[ISSUE NINETEEN]
          Bishop Frederick C. James and the school he attended - old photo
A South Carolina Story about Hope

Our hearts go out to everyone in South Carolina enduring the terrible flooding and continuing rains, and we hope that all in need of assistance are receiving it — or will very soon. I've been trying to reach people by phone to say how much they mean to me and offer any encouragement I can. The Alliance has made many friends in South Carolina in the past 15 years — including unsung pioneers interviewed for "The Force of Ethics in Civil Rights" oral history project, and others in relation to our free educational performance event, "The People of Clarendon County" — A Play by Ossie Davis, & the Answer to Racism.
     I want everyone to know what I'm so grateful I learned from Aesthetic Realism, that our hope to like reality — even under difficult circumstances — and to do all we honestly can to like reality, is our deepest desire and the most sensible way to take care of ourselves.
A Poem by Eli Siegel
      A poem which I care for is "Somewhere Along the Line," by Eli Siegel, from his series of "Hope Poems." In it, the world as known and unknown, logical and confusing, is given musical form that is graceful and matter-of-fact, true and comforting at once.
                Somewhere Along the Line
                 by Eli Siegel
                As we look in any direction,
                We don't know, but there may be some good thing
                Somewhere along the line.
     And now I'd like to tell you about something truly hopeful — a "good thing"— that happened in South Carolina in these recent days.

Bishop Frederick C. James & Prosperity's
Rosenwald School

When I finally reached Bishop Frederick C. James (now 93) in Columbia, I was relieved to hear that he and his wife are faring well. Then I gingerly asked how his dear, unfinished Rosenwald School building in Prosperity, SC had fared. Before I tell his answer, I'll first give some history.
      This school was one of 5,000 built in the South in the 1920s-30s to provide quality education to black children which the racist Jim Crow laws deprived them of. These schools were the vision of
Julius Rosenwald and Booker T. WashingtonJewish businessman Julius Rosenwald (1862-1932), encouraged by educator and former slave Booker T. Washington, and built to improve the lives of black Americans, and would educate hundreds of thousands of children.
Julius Rosenwald (left) and Booker T. Washington (right)
      Frederick James attended the Prosperity Rosenwald school from 1st to 10th grade (1927-37), and his treasured education led to a life as a distinguished theologian and advocate for education, human and civil rights for people of all faiths and ethnicities — in the US and beyond. He marched with Dr. King, opposed the racist apartheid system in South Africa — and attended the inauguration of Nelson Mandela as that country's first black president.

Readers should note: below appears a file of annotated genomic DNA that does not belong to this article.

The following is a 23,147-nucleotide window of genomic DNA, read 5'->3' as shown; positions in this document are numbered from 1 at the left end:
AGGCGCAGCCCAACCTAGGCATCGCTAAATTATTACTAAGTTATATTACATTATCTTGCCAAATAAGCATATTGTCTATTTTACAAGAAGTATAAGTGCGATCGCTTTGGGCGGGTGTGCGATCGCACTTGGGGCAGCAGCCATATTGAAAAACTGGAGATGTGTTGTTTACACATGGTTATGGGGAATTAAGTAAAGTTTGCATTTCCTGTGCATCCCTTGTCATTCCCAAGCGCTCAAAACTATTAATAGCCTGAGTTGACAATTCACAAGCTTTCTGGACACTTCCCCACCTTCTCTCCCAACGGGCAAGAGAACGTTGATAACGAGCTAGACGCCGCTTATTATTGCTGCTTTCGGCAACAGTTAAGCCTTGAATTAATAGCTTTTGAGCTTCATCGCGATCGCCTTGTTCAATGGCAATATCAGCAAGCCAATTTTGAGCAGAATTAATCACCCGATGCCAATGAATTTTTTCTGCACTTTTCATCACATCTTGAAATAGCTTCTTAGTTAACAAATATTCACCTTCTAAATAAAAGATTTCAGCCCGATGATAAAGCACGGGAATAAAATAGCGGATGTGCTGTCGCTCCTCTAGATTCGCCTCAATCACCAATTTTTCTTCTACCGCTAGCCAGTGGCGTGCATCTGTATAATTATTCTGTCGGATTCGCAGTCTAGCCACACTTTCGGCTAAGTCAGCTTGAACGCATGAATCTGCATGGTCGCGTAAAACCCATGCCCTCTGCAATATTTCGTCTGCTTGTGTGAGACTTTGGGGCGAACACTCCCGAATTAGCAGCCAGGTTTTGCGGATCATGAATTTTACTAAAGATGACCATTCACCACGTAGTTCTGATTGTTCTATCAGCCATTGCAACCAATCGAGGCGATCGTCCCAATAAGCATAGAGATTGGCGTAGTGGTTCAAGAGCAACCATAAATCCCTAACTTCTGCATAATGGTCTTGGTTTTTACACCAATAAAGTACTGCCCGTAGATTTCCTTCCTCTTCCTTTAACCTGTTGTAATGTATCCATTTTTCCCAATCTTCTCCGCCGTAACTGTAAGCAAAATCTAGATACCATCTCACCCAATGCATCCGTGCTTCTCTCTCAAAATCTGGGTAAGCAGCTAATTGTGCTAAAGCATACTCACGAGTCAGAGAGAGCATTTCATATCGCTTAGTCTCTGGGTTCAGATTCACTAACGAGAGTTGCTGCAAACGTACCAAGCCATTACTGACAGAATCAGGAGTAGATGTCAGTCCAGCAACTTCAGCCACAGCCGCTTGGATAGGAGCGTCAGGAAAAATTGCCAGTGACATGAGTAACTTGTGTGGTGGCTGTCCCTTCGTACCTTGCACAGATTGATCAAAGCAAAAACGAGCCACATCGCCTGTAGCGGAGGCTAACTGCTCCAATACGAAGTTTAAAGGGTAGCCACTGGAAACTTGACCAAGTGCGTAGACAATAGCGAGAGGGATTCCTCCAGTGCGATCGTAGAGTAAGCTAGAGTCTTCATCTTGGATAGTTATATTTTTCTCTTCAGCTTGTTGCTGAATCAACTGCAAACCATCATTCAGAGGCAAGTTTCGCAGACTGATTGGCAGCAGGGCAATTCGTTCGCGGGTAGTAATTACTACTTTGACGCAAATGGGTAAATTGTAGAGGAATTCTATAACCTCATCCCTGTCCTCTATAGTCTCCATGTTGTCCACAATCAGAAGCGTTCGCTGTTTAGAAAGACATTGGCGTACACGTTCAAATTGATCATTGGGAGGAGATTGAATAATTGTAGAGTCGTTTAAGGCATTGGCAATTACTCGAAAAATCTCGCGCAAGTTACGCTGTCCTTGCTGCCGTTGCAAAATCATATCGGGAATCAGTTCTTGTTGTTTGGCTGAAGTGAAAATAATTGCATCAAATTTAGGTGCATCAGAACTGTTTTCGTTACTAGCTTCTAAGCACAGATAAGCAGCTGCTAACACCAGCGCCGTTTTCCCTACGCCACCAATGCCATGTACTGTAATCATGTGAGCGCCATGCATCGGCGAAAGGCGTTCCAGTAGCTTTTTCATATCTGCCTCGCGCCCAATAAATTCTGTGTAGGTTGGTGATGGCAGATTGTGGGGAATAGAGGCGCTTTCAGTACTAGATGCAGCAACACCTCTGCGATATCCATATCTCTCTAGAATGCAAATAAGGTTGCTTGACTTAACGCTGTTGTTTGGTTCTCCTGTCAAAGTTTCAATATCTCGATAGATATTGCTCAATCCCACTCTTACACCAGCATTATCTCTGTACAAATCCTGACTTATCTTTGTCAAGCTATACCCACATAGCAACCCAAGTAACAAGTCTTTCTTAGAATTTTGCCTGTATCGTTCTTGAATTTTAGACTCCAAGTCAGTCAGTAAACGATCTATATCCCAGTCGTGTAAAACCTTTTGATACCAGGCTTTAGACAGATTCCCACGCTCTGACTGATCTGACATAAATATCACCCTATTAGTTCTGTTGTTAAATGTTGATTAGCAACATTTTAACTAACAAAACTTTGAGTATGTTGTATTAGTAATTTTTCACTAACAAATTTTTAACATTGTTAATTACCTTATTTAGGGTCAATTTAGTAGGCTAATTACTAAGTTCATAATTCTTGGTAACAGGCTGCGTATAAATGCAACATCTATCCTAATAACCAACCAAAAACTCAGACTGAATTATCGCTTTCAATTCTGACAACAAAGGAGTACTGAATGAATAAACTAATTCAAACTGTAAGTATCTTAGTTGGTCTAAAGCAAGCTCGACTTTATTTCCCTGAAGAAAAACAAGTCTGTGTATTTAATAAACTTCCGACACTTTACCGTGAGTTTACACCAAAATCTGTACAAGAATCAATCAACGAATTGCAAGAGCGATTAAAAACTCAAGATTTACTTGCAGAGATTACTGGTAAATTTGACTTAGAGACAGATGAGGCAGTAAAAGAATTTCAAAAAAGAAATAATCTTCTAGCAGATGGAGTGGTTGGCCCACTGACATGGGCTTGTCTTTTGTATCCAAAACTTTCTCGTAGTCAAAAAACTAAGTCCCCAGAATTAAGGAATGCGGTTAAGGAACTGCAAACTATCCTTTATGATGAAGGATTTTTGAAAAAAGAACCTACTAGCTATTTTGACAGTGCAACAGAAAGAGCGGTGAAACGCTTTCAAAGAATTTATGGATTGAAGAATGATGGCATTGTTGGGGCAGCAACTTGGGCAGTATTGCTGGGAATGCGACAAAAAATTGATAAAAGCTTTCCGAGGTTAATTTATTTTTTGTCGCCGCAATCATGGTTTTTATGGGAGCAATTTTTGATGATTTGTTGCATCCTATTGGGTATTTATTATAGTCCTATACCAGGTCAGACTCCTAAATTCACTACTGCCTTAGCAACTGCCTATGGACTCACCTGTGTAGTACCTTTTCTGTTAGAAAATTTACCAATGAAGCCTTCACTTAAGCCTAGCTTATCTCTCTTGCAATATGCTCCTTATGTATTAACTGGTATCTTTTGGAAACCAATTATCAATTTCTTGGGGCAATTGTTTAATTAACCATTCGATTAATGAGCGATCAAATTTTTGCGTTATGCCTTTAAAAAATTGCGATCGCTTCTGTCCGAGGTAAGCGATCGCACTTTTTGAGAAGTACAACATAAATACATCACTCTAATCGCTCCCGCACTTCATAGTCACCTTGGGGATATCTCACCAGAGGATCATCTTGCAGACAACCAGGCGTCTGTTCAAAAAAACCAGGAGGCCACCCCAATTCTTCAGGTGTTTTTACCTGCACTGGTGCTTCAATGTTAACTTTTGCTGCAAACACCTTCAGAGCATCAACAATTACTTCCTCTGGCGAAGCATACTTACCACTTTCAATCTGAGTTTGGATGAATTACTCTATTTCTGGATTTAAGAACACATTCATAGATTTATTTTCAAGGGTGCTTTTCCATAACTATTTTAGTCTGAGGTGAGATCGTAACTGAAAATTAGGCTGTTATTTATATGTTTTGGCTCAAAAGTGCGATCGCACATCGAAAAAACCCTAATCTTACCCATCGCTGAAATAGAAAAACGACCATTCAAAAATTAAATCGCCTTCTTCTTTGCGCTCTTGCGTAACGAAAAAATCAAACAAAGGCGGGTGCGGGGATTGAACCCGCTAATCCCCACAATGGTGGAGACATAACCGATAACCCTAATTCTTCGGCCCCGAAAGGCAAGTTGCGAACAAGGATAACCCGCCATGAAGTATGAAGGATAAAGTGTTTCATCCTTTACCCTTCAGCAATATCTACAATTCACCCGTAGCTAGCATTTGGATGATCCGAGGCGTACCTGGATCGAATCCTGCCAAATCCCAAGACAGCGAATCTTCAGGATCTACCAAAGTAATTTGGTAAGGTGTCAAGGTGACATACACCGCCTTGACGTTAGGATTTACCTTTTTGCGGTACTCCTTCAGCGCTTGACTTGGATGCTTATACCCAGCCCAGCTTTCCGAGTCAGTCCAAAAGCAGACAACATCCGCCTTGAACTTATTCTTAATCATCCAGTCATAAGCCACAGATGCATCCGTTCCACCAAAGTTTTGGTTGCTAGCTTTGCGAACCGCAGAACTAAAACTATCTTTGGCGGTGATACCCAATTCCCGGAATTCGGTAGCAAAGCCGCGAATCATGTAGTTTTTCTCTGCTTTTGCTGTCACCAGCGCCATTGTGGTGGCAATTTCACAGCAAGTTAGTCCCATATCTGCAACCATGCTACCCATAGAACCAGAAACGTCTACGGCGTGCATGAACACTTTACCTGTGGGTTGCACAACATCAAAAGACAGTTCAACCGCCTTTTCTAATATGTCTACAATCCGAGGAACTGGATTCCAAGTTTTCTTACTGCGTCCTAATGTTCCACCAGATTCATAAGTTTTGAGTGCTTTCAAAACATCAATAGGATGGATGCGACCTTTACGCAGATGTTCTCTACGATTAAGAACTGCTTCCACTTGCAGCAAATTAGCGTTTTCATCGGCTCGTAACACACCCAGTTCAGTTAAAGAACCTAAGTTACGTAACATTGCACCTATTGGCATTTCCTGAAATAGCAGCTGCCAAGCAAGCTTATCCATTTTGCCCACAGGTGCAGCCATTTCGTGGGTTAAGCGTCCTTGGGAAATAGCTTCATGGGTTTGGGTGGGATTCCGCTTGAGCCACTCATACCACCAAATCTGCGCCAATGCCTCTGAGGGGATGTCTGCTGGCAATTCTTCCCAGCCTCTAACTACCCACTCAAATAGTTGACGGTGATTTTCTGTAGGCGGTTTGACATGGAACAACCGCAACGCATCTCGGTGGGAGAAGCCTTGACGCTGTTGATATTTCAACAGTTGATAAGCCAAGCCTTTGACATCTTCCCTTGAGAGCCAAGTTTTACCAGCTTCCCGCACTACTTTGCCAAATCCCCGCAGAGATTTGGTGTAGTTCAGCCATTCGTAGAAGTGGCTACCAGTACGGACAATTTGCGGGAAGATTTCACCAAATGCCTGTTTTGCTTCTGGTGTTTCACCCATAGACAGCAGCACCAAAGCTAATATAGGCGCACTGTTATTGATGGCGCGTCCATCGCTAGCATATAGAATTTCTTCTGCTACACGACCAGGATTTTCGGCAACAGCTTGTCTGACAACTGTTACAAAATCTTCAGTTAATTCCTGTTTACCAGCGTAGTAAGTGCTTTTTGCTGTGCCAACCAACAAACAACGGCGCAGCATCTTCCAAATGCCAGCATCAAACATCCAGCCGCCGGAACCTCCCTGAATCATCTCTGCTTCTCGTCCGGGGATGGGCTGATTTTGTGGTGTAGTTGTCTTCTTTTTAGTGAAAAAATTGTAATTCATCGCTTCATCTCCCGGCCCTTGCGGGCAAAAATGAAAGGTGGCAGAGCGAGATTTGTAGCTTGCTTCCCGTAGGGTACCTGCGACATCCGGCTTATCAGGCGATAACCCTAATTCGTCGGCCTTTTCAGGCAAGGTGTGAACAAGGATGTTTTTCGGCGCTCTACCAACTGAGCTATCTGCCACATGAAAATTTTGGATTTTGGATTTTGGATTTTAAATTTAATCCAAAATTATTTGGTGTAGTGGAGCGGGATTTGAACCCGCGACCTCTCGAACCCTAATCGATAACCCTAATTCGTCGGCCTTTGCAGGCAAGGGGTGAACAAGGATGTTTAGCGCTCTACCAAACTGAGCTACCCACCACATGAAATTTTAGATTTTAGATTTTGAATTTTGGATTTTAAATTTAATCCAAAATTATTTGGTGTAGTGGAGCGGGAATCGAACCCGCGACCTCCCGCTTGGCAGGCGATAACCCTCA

Rosenwald School partially restored, by Jimmy Wayne      For 30 years he has dedicated himself to restoring and preserving the dilapidated building shown at the top of this page — originally one of the most beautiful of Rosenwald schools — so it may be a center of education, culture, and economic uplift for the entire community in the 21st century. (Photo of the partially restored building, above right, is by Jimmy Wayne.) The Alliance was proud to partner with the Bishop in his decades-long effort to raise funds by applying for a grant in his behalf, which would enable us to come to SC and produce our Clarendon County/ Answer to Racism event as a fundraiser for the school.
Puffin logoThe Puffin Foundation answered the call and sent a $1,000 grant for this purpose. And while our other grant-seeking efforts at the time didn't pan out, Bishop James used the Puffin funds to further restore the building's many large windows.
Hope was "Somewhere along the line"
When I asked how his dear Rosenwald school had fared with the flood and rains, Bishop James said that because the school was on high ground, it was not flooded. And he added, "I'd like to thank you for your role in helping to preserve those windows; it also led to helping our school building to withstand these great rains. I will be forever appreciative of that." And he continued, "That Puffin Foundation grant triggered other people to have faith enough to give large gifts — there is encouragement in numbers. I can't talk enough about your role in this."
      Bishop James said further: "I'd like to say what's in my heart. What this nation needs is more caring across ethnic lines. I think our nation and the world needs what Eli Siegel, the great founder of Aesthetic Realism, the philosophy of life in America and the world, teaches. It's certainly in harmony with the great religious scriptures and the heart of all faiths across this globe."

Bishop James in his beloved school
Bishop Frederick C. James in the Rosenwald School in Prosperity, SC, 2014. Photo credit: Alice Bernstein